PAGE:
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Fathers of the Church

Epistle XXXIII: to Mauricius Augustus

Description

This epistle is from Book VII of the Register of the Epistles of Saint Gregory the Great. Gregory explains that the the proud title of "universal bishop" that Cyriacus has assumed for himself is harmful to the Church, and not merely a "frivoulous name" as Mauricius has stated. He tells the Emperor that he has received the representatives of Cyriacus in an appropriate manner, and that Mauricius does him a disservice to assume he would do otherwise.

Provenance

St. Gregory (b. 540 in Rome) was elected pope at the age of 50, serving from 590 to 604. In 14 years he accomplished much for the Church. England owes her conversion to him. At a period when the invasion of the barbarian Lombards created a new situation in Europe, he played a great part in winning them for Christ. At the same time, he watched equally over the holiness of the clergy and the maintenance of Church discipline, the temporal interests of his people of Rome and the spiritual interests of all Christendom. He removed unworthy priests from office, forbade the taking of money for many services, and emptied the papal treasury to ransom prisoners of the Lombards and to care for persecuted Jews and victims of plague and famine. Gregory also reformed the liturgy, and it still contains several of his most beautiful prayers. The name "Gregorian chant" recalls this great Pope's work in the development of the Church's music. His commentaries on Holy Scripture exercised a considerable influence on Christian thought in the Middle Ages. Following his death in 604, his numerous epistles, including the following letter, were compiled into the Papal Register of Letters.

by Gregory the Great in 590-604 | translated by James Barmby, D.d

Gregory to Mauricius Augustus.

The provident piety of my lords, lest perchance any scandal might be engendered in the unity of Holy Church by the dissension of priests, has once and again deigned to admonish me to receive kindly the representatives of my brother and fellow-priest Cyriacus, and to give them liberty to return soon. And although, most pious lord, all your injunctions are suitable and provident, yet I find that by such an admonition I am reproved as being in your judgment indiscreet. But, even though my mind has been wounded in no slight degree by a proud and profane title, could I possibly be guilty of so great indiscretion as not to know what I owed to the unity of the faith and to ecclesiastical concord, and to refuse to receive the representatives and the synodical letter of my brother on account of bitterness from whatever cause intervening? Far be this from me. Such wisdom had been unwisdom. For what is due from us for conserving unity of faith is one thing; what is due for restraining elation is another. Times therefore were to be distinguished, lest the newness of my aforesaid brother might in any point be disturbed . Whence also I received his representatives with great affection. Whatever charity I owed to them I displayed, and honoured them more than it had been the ancient custom to do, and caused them to celebrate the sacred solemnities of mass with me; since, even as my deacon ought not to serve, for exhibition of the sacred mysteries, him who has either committed the sin of elation or corrects it not himself when committed by others, so it was right that his ministers should attend, in the celebration of mass, on me, who, under the keeping of God, have not fallen into the error of pride.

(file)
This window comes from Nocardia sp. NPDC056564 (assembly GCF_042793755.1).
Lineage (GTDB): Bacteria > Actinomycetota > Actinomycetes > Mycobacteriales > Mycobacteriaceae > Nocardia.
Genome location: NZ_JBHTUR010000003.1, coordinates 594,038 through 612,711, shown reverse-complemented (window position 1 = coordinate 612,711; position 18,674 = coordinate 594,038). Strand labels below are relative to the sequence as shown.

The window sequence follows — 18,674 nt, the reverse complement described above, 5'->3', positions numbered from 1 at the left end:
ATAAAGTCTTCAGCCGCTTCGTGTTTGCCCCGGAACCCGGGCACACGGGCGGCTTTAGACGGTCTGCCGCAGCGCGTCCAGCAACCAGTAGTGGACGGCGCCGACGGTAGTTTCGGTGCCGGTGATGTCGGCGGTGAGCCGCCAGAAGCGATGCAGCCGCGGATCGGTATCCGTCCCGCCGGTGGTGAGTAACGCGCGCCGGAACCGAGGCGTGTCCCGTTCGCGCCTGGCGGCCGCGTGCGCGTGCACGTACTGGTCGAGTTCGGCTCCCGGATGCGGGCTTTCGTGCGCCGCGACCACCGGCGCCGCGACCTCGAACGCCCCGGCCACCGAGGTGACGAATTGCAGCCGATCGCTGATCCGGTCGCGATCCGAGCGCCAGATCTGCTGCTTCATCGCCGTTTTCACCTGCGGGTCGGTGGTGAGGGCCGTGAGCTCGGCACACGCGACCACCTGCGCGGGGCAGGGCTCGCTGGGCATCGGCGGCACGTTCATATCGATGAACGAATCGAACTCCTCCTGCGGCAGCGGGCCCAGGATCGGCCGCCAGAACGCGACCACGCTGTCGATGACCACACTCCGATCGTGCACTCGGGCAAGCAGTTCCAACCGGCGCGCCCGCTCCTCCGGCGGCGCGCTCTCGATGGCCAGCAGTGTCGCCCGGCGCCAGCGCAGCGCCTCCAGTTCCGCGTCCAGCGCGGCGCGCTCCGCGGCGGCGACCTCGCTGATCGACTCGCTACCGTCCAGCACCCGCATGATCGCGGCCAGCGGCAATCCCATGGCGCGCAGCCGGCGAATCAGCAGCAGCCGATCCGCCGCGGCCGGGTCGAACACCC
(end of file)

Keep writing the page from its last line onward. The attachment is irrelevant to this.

I have however taken care to admonish earnestly the same my brother and fellow-bishop that, if he desires to have peace and concord with all, he must refrain from the appellation of a foolish title. As to this, the piety of my lords has charged me in their orders, saying that offence ought not to be engendered among us for the appellation of a frivolous name. But I beseech your imperial Piety to consider that some frivolous things are very harmless, and others exceedingly harmful. Is it not the case that, when Antichrist comes and calls himself God, it will be very frivolous, and yet exceedingly pernicious? If we regard the quantity of the language used, there are but a few syllables; but if the weight of the wrong, there is universal disaster. Now I confidently say that whosoever calls himself, or desires to be called, Universal Priest, is in his elation the precursor of Antichrist, because he proudly puts himself above all others. Nor is it by dissimilar pride that he is led into error; for, as that perverse one wishes to appear as above all men, so whosoever this one is who covets being called sole priest, he extols himself above all other priests. But, since the Truth says, Every one that exalteth himself shall be humbled (Luke xiv. 11; xviii. 14), I know that every kind of elation is the sooner burst as it is the more inflated. Let then your Piety charge those who have fallen into an example of pride not to generate any offence by the appellation of a frivolous name. For I, a sinner, who by the help of God retain humility, need not to be admonished to humility. Now may Almighty God long guard the life of our most serene lord for the peace of holy Church and the advantage of the Roman republic. For we are sure, that if you live who fear the. Lord of heaven, you will allow no proud doings to prevail against the truth.

Taken from "The Early Church Fathers and Other Works" originally published by Wm. B. Eerdmans Pub. Co. in English in Edinburgh, Scotland, beginning in 1867. (LNPF II/XII, Schaff and Wace). The digital version is by The Electronic Bible Society, P.O. Box 701356, Dallas, TX 75370, 214-407-WORD.